If, like me, you read a lot of blog posts then you will no doubt be aware of the fact that April is C-section awareness month and as such I have read many wonderful posts from many wonderful writers sharing their thoughts, feelings and experiences of C-section births.
I love the visibility of csection mamas across the blogosphere this month, I love the sharing of stories and the outpouring of support for each other.
But there is one thing that always strikes me about these posts, and that is the fact that although all three of my children were born by csection - I find it difficult to relate to pretty much all of the experiences being shared.
I read about them. I applaud them. But I can so rarely relate. And that is because almost all of them begin with an explanation of the medical reason why those C-section deliveries were required. And usually an expression of how they would not have been that mothers first choice.
Whereas if you were to look at the notes for my first csection delivery, under "reason for procedure" you'd find the simple words "Maternal request".
That's it...that is the whole reason why I had a csection delivery. Not because my baby was breech, not because there was any perceived danger to his or my health, but simply because I asked for it. Because it was my preference.
And as such I have always felt that my own story is not as worthy of sharing, that it's not going to be so welcomed or supported...because c section deliveries are always applauded as being life saving and brave and necessary...but when they were none of those things, when they were simply chosen and preferred, then they become something else entirely.
They become the easy way out, the cheats option, a thing of shame. A thing to never speak of.
Well I'm tired of feeling that way...my c section delivery is no less worthy of being spoken about because I chose it for myself. Womens choices regarding birth are deemed to be important, and rightly so - we all agree that womens choices should be supported - we applaud the drug free birth mamas, the home birth mamas, the lotus birth mamas....but those of us who choose to go under the knife, well we're not so sure about those.
And why is that? Does it make us selfish? Elitist? Spoiled?
I'm sure most of you will have heard all about the birth photographer who recently came to the worlds attention after declining an invitation to photograph a particular birth, stating to the mother "A c section is not a birth, dear".
The world, of course, was up in arms about this woman - what a nerve she had! How dare she treat somebody that way. But it made me wonder...how many of the people who felt so outraged at her reaction are the same people who cast a judgemental eye over tabloid articles about celebrity mothers and their choice of a c section delivery? Throwing out those age old "Too push to posh" remarks.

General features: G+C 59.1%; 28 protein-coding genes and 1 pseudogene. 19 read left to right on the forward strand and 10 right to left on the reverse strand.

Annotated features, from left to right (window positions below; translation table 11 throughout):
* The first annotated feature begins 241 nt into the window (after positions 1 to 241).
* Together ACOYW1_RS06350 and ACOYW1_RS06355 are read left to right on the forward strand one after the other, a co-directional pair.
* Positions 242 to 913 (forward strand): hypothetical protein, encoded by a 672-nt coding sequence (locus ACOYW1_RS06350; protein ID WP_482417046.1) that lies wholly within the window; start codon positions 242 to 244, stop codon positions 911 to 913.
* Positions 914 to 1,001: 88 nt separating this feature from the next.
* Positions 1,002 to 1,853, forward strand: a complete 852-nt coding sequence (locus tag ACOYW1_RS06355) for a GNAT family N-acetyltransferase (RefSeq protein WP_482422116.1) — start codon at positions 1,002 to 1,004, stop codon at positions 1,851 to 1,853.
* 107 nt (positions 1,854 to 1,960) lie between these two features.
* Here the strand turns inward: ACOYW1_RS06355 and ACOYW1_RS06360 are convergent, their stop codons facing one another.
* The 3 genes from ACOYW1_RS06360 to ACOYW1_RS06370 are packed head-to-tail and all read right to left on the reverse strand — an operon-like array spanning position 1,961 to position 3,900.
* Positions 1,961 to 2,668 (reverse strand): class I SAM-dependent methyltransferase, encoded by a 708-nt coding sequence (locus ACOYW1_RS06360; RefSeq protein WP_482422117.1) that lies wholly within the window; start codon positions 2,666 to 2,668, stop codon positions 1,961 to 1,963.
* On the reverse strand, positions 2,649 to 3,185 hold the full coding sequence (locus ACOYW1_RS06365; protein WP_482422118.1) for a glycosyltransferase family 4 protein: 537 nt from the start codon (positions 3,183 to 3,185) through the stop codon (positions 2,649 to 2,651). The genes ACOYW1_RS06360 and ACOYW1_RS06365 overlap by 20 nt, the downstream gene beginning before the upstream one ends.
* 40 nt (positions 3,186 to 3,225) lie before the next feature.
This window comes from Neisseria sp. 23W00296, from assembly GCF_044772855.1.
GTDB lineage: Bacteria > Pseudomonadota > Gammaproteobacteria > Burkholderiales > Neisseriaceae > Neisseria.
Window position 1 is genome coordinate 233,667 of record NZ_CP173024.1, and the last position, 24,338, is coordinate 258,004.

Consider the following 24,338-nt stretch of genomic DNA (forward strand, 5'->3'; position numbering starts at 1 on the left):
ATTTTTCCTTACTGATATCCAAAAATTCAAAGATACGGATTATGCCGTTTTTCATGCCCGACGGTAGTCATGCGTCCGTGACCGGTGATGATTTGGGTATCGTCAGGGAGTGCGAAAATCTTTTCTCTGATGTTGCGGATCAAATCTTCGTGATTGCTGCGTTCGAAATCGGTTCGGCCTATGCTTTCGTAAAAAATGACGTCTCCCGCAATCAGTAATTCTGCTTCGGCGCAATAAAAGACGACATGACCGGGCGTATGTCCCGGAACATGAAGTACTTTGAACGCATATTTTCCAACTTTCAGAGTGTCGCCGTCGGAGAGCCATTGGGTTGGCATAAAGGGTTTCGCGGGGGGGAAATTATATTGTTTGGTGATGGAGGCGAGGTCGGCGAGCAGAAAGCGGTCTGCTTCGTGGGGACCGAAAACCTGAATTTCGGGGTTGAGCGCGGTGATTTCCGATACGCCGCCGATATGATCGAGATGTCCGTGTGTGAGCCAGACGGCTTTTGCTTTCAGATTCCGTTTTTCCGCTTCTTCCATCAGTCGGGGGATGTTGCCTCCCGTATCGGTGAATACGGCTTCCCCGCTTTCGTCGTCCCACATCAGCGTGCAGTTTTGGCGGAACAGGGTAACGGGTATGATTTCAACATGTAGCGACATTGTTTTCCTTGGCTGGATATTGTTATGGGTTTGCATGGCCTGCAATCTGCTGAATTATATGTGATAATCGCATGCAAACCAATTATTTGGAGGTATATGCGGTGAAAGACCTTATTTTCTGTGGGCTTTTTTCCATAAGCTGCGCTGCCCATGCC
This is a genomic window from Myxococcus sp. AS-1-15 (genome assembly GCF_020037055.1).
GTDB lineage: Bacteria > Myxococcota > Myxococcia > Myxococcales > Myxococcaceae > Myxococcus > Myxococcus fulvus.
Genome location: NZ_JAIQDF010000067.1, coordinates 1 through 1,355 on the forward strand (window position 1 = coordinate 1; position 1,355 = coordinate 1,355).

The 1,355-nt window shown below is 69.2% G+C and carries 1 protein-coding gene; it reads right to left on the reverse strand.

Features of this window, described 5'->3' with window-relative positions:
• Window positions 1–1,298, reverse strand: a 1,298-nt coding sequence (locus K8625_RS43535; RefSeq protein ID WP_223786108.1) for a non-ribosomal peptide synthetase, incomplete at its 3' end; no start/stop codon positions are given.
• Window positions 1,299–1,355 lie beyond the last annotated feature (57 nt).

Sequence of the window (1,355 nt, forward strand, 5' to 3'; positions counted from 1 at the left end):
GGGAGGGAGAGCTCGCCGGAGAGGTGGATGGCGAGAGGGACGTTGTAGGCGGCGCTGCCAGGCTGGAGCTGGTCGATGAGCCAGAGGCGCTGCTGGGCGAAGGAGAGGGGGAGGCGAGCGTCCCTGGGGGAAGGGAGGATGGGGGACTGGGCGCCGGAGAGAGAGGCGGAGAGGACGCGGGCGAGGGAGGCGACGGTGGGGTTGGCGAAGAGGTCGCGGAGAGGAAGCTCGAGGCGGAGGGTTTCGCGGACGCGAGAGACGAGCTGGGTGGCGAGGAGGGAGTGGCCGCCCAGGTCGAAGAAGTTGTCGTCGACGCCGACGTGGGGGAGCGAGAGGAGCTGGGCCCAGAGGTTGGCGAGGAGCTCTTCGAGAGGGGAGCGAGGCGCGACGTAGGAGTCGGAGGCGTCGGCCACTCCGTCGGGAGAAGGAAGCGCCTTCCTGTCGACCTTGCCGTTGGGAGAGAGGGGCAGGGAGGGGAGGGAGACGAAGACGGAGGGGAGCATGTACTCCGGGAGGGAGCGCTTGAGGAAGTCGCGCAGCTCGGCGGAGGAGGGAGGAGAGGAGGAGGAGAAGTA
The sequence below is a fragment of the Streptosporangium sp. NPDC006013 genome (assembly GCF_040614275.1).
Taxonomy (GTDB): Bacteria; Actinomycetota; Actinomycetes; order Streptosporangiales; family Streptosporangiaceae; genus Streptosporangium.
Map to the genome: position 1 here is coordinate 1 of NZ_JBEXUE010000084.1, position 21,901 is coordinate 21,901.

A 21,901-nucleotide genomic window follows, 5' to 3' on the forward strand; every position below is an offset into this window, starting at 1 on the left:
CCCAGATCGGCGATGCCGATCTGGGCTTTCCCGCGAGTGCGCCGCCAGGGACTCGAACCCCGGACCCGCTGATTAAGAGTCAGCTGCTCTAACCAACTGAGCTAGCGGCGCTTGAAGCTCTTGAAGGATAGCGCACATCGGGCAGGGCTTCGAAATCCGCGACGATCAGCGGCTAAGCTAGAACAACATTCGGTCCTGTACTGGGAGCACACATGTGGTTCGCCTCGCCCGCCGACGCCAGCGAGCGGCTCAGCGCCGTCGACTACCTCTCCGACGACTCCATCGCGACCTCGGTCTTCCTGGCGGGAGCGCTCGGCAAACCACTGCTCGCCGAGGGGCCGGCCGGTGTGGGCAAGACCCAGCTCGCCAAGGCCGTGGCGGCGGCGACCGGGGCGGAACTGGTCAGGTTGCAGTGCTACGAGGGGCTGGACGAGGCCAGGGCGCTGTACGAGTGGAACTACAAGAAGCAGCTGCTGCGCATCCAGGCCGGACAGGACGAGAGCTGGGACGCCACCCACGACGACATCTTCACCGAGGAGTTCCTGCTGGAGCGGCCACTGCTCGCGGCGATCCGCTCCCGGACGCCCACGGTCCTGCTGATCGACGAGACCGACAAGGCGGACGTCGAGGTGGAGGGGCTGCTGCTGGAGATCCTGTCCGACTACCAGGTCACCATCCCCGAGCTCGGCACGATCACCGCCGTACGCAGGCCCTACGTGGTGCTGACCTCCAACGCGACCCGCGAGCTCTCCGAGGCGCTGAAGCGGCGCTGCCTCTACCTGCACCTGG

How many of them were the same people who threw those "jokes" and judgements my way four years ago?
That photographer went on to the inform the expectant mother that by agreeing to a c section delivery she had fallen at first hurdle of motherhood and that surely if she couldn't even get through the birth then motherhood, with all of its many trials and tribulations, would prove a challenge for her.
Well I beg to differ.
I chose a c section birth not because I thought it would be easier, but because I knew it would be best for me and best for my child.
Having suffered with thanatophobia, extreme anxiety & panic disorder all of my life I knew what my limits were when it came to the unknown - and I knew that the uncertainy of giving birth would be a huge trigger for me. So much so that I delayed having children for years, so much so that I even considered not having them at all because I just didn't know how I would find a way to control my anxiety around the birth.
But when I did become pregnant, I knew that I did not want my anxiety to be the first thing that my son experienced in this world - I didn't want our first moments together to be ruined by my panic attacks.
I knew my limitations. And I knew that a c section delivery was the right choice for me. To keep me calmer, to keep things controlled. And to create the most calm and healthy environment for my child.
I fought hard for the birth I wanted. I spent the first months of my pregnancy reading up on my legal rights to have that birth, and I fought against drs and consultants who were desperately trying to discourage me in order to meet their quotas. I argued my case despite the fact that my anxieties make doing so extremely difficult.
It would have been easier for me to back down, but I knew it wasn't the right thing for my child - so I kept fighting. And I believe that was the very first motherly thing I did - to fight for what I knew was best for my child. To find a way to be the mother he needed me to be during those first moments of his life.
My c section was not brave, or life saving, or medically necessary in the eyes of the Doctors who performed it.
But it was entirely necessary to my mental state, and I am so glad that I fought for my right to have it, and that I live in a country where I am afforded that right.
My C section scar is not one that was forced upon on me in a moment of life or death emergency, but one that I chose to have. And I'm not ashamed of it - the scar or the birth it represents.
It may not have been life saving, but it was life giving - my birth story was no less of a birth than anybody elses. I bled just the same, I felt pain just the same. But I chose what I felt was best for my child, and I would do the same thing again.
If you enjoy my blog, please consider following me on Bloglovin'